I was looking through some photos with a friend tonight when I spotted these photos that I took when me and Michelle went to feed the ducks in Sefton Park in Liverpool. We love it at Sefton Park, it’s such a lovely place to go for a wander after work or on a sunny Saturday afternoon 🙂
Sefton Park was opened on 20th May 1872 by Prince Arthur. He dedicated it “for the health and enjoyment of the townspeople”. I hadn’t realised that it will be 144 years old next month!
Even though I’m not particularly religious, I’ve always loved visiting churches and cathedrals. The architecture is amazing and the stained glass windows are simply stunning. This was taken inside Liverpool Cathedral, I think it’s beautiful. While researching this post I found out that the bells weight a massive 31 tons! On their webpage, they “boast”
We boast the
* world’s highest and widest gothic arches
* tallest tower offering spectacular city wide panoramas
* world’s highest and heaviest peal of bells
* UK’s largest, most magnificent organ
* beauty of the Great West Window and thought provoking Tracey Emin sculpture
* wonderful Lady Chapel and other places to pause, reflect and pray
Just to give you a potted history of the Cathedral: it wasn’t until June 1901 that the decision was made to build the Cathedral. The design was submitted in 1903 and 1904, the Foundation Stone was laid by King Edward VII at a great open-air service. During the service a choir sang Hallelujah Chorus from Handel’s Messiah. In 1910, the first part of the Cathedral to be completed, the Lady Chapel, was dedicated by Bishop Chavasse and Cosmo Lang, Archbishop of York. In 1942, the person who had submitted the design 39 years previously, Giles Gilbert Scott (by this time a Sir), placed the final stone on the final ‘finial’ at the top of the tower, three hundred and thirty one feet one and half inches (101 metres) above the Cathedral floor. The Cathedral’s celebrated its Centenary in 2004, and the first two phases of the new Visitor Centre opened in December 2006 and early 2007. The final phase, which involved upgrading the existing restaurant area, was completed in early 2008.
It is such a beautiful building, I love going to visit it. If you find yourself in Liverpool, I highly recommend taking the time to visit 🙂
I took this picture on the way to work this morning 🙂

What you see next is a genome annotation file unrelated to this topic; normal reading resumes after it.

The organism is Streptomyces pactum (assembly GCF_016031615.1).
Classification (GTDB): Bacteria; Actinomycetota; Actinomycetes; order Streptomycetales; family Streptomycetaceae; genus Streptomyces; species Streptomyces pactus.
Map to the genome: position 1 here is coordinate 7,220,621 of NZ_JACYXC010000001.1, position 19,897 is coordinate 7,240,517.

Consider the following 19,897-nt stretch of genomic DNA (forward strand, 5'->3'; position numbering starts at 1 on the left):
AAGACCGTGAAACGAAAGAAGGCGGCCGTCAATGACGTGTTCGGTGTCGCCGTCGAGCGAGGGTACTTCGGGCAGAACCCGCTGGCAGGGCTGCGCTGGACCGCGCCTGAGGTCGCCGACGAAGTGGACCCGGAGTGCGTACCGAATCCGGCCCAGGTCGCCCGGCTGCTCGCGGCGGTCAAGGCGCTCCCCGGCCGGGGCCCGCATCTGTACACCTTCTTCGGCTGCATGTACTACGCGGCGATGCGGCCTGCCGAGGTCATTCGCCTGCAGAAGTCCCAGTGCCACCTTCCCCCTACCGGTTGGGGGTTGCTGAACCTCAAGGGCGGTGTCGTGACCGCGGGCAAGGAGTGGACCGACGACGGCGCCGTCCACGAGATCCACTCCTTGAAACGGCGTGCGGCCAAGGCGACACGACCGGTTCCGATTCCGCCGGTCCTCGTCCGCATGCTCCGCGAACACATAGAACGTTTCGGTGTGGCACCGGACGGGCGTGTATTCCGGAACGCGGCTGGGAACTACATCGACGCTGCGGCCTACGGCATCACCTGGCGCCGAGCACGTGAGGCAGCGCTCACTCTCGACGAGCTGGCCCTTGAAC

Recently, me and Michael went to the National Wildflower Centre in Knowsley. It’s such a lovely place to visit, and we’re so lucky to live so near it. This is from their website:
“The National Wildflower Centre is a seasonal eco-visitor attraction in Knowsley – You’ll find us 5 miles (8 km) from Liverpool city centre. We showcase our natural wildflower heritage and inspire you to create new wildflower landscapes wherever you live. Our seasonal nature displays and creative community projects raise awareness about the importance of wildflowers, and encourage people to learn about creative conservation.
All the money we raise at the Centre is put back into our creative conservation founding charity Landlife. We particularly work with people with poor access in their communities to our natural environment. Just by visiting us, you can be sure you are making a valuable contribution. We are working in close partnership with Knowsley Council ‘The Wildflower Borough’, making new landscapes for communities.
Landlife’s trading enterprise Landlife Wildflowers also grows and sells native wildflower seeds, grown on its own farm. To buy online visit Landlife Wildflowers. All proceeds from the sale of goods online also support creative conservation.
We’re a creative bunch of people – And welcoming with it! Our Centre is a mix of refurbished old buildings and new architecture that look back to our conservation past – and project positive action for now and into the future. We have a lovely Cornflower Cafe, Shop and Conference venue too, amongst historical courtyards and a former walled garden space with seasonal displays.”
It really is worth visiting, and we’ll be going again soon 🙂
National Wildflower Centre
Court Hey Park